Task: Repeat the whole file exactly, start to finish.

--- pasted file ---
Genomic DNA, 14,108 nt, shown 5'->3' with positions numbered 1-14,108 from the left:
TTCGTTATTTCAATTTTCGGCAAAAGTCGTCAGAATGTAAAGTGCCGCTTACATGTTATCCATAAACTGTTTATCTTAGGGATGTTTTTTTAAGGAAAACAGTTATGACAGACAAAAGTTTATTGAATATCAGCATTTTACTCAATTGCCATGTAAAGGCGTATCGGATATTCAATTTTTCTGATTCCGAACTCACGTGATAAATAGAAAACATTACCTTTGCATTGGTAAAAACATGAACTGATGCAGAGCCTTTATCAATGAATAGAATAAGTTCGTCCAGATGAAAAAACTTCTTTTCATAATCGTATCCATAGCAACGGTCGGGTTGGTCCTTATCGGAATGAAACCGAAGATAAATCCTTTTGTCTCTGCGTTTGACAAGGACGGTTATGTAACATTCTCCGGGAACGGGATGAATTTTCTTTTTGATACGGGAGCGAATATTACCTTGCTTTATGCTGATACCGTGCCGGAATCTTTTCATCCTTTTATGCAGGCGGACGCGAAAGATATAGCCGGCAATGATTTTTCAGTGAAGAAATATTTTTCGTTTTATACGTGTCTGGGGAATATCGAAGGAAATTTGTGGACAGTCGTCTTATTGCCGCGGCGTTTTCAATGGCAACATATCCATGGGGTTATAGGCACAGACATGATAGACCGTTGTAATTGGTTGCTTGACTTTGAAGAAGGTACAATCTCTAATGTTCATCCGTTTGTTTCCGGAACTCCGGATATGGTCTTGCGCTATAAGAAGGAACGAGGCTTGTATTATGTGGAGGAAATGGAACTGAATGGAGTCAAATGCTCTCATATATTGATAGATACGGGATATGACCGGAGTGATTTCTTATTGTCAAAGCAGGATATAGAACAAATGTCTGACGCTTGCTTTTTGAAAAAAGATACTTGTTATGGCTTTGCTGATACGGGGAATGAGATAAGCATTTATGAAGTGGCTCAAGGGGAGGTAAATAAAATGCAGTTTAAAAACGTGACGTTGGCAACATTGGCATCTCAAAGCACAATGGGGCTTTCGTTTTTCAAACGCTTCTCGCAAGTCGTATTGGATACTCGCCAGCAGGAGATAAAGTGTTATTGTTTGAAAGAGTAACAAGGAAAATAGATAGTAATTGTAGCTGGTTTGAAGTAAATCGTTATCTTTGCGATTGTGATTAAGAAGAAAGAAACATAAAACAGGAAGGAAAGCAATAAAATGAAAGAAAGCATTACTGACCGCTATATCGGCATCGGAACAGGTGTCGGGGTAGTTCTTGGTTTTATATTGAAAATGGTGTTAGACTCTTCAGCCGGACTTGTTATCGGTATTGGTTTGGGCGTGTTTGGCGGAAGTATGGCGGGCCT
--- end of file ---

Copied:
Genomic DNA, 14,108 nt, shown 5'->3' with positions numbered 1-14,108 from the left:
TTCGTTATTTCAATTTTCGGCAAAAGTCGTCAGAATGTAAAGTGCCGCTTACATGTTATCCATAAACTGTTTATCTTAGGGATGTTTTTTTAAGGAAAACAGTTATGACAGACAAAAGTTTATTGAATATCAGCATTTTACTCAATTGCCATGTAAAGGCGTATCGGATATTCAATTTTTCTGATTCCGAACTCACGTGATAAATAGAAAACATTACCTTTGCATTGGTAAAAACATGAACTGATGCAGAGCCTTTATCAATGAATAGAATAAGTTCGTCCAGATGAAAAAACTTCTTTTCATAATCGTATCCATAGCAACGGTCGGGTTGGTCCTTATCGGAATGAAACCGAAGATAAATCCTTTTGTCTCTGCGTTTGACAAGGACGGTTATGTAACATTCTCCGGGAACGGGATGAATTTTCTTTTTGATACGGGAGCGAATATTACCTTGCTTTATGCTGATACCGTGCCGGAATCTTTTCATCCTTTTATGCAGGCGGACGCGAAAGATATAGCCGGCAATGATTTTTCAGTGAAGAAATATTTTTCGTTTTATACGTGTCTGGGGAATATCGAAGGAAATTTGTGGACAGTCGTCTTATTGCCGCGGCGTTTTCAATGGCAACATATCCATGGGGTTATAGGCACAGACATGATAGACCGTTGTAATTGGTTGCTTGACTTTGAAGAAGGTACAATCTCTAATGTTCATCCGTTTGTTTCCGGAACTCCGGATATGGTCTTGCGCTATAAGAAGGAACGAGGCTTGTATTATGTGGAGGAAATGGAACTGAATGGAGTCAAATGCTCTCATATATTGATAGATACGGGATATGACCGGAGTGATTTCTTATTGTCAAAGCAGGATATAGAACAAATGTCTGACGCTTGCTTTTTGAAAAAAGATACTTGTTATGGCTTTGCTGATACGGGGAATGAGATAAGCATTTATGAAGTGGCTCAAGGGGAGGTAAATAAAATGCAGTTTAAAAACGTGACGTTGGCAACATTGGCATCTCAAAGCACAATGGGGCTTTCGTTTTTCAAACGCTTCTCGCAAGTCGTATTGGATACTCGCCAGCAGGAGATAAAGTGTTATTGTTTGAAAGAGTAACAAGGAAAATAGATAGTAATTGTAGCTGGTTTGAAGTAAATCGTTATCTTTGCGATTGTGATTAAGAAGAAAGAAACATAAAACAGGAAGGAAAGCAATAAAATGAAAGAAAGCATTACTGACCGCTATATCGGCATCGGAACAGGTGTCGGGGTAGTTCTTGGTTTTATATTGAAAATGGTGTTAGACTCTTCAGCCGGACTTGTTATCGGTATTGGTTTGGGCGTGTTTGGCGGAAGTATGGCGGGCCT